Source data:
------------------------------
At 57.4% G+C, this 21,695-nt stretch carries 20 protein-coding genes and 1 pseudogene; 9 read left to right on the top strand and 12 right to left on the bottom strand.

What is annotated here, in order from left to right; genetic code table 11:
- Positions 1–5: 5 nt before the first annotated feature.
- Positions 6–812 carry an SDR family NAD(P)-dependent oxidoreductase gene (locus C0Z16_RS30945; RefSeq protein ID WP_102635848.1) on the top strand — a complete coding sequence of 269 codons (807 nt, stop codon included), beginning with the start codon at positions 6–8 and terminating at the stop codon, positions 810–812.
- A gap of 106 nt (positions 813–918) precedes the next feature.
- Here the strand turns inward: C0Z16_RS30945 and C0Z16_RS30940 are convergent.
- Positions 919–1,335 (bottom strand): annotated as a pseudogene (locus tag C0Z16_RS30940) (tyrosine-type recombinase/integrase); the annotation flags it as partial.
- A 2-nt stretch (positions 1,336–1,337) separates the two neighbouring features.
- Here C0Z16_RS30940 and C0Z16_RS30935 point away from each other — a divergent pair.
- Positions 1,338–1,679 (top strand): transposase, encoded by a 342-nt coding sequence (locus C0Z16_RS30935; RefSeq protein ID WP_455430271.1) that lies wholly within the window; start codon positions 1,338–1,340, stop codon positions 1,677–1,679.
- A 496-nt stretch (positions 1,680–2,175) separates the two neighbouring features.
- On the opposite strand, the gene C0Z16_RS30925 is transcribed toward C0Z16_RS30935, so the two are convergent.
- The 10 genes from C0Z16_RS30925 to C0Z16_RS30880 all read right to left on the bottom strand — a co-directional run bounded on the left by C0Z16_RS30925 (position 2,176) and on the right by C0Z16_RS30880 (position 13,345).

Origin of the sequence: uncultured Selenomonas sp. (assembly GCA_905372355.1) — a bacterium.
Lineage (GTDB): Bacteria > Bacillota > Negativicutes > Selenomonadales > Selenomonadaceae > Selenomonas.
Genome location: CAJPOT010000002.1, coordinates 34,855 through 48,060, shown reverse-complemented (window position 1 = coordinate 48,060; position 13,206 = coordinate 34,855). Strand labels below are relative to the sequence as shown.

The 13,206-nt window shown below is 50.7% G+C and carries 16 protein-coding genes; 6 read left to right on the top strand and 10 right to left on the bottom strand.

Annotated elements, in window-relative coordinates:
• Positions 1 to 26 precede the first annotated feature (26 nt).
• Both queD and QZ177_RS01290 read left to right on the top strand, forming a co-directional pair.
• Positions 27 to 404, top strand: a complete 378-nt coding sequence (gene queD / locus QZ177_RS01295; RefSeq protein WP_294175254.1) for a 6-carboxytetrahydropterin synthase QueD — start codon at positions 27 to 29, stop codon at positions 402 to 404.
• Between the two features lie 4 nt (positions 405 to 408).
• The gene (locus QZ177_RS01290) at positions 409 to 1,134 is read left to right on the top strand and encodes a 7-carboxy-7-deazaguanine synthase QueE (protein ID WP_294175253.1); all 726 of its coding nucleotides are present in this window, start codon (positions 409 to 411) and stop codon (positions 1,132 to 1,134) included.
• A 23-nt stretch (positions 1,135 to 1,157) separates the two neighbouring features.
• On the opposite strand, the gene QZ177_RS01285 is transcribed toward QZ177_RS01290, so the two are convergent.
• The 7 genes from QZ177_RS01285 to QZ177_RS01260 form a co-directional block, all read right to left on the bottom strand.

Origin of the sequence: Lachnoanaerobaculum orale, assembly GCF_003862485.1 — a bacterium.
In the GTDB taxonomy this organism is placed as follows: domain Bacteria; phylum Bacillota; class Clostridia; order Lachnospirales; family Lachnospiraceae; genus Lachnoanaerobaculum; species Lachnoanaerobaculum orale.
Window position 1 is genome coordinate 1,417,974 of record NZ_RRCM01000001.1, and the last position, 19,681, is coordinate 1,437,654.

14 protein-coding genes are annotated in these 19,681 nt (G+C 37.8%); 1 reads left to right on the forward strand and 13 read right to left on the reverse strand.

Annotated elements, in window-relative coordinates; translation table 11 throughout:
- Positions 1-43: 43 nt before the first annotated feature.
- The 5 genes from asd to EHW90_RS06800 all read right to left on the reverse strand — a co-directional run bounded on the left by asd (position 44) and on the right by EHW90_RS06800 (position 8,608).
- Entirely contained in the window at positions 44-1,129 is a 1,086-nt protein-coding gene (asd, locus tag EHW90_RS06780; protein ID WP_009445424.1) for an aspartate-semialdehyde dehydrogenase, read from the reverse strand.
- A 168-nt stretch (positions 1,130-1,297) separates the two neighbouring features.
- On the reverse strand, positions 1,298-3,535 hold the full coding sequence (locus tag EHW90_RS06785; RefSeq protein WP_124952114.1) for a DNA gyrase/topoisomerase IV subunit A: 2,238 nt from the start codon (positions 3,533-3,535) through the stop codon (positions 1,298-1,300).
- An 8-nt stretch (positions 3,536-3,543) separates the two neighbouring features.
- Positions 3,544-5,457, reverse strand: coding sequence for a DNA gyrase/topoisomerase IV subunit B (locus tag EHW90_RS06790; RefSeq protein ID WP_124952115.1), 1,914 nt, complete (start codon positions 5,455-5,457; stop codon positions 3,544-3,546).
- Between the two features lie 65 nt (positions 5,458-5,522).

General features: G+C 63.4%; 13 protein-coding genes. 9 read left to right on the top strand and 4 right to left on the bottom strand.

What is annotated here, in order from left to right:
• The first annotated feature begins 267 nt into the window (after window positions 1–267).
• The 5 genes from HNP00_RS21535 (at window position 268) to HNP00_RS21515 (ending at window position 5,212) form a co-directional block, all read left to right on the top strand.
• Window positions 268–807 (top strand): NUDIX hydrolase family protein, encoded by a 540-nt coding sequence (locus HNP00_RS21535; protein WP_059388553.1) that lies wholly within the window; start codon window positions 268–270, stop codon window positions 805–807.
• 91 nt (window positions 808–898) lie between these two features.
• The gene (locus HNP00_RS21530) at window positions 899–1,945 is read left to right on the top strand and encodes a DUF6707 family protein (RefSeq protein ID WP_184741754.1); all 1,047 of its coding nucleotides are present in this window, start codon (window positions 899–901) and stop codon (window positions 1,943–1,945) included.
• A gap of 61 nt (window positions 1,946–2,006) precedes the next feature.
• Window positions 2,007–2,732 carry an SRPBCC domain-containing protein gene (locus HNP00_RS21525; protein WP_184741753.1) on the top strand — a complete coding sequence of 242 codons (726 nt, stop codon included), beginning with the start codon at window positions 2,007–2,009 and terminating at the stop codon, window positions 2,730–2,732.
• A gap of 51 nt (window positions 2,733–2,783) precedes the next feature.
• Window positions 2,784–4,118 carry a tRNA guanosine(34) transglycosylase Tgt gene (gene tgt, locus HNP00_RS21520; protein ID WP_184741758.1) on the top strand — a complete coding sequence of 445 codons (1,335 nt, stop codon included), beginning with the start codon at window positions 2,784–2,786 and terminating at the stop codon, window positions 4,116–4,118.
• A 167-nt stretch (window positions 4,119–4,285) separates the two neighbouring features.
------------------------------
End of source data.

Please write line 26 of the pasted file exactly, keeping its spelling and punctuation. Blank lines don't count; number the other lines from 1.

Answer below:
• The 7 genes from QZ177_RS01285 to QZ177_RS01260 form a co-directional block, all read right to left on the bottom strand.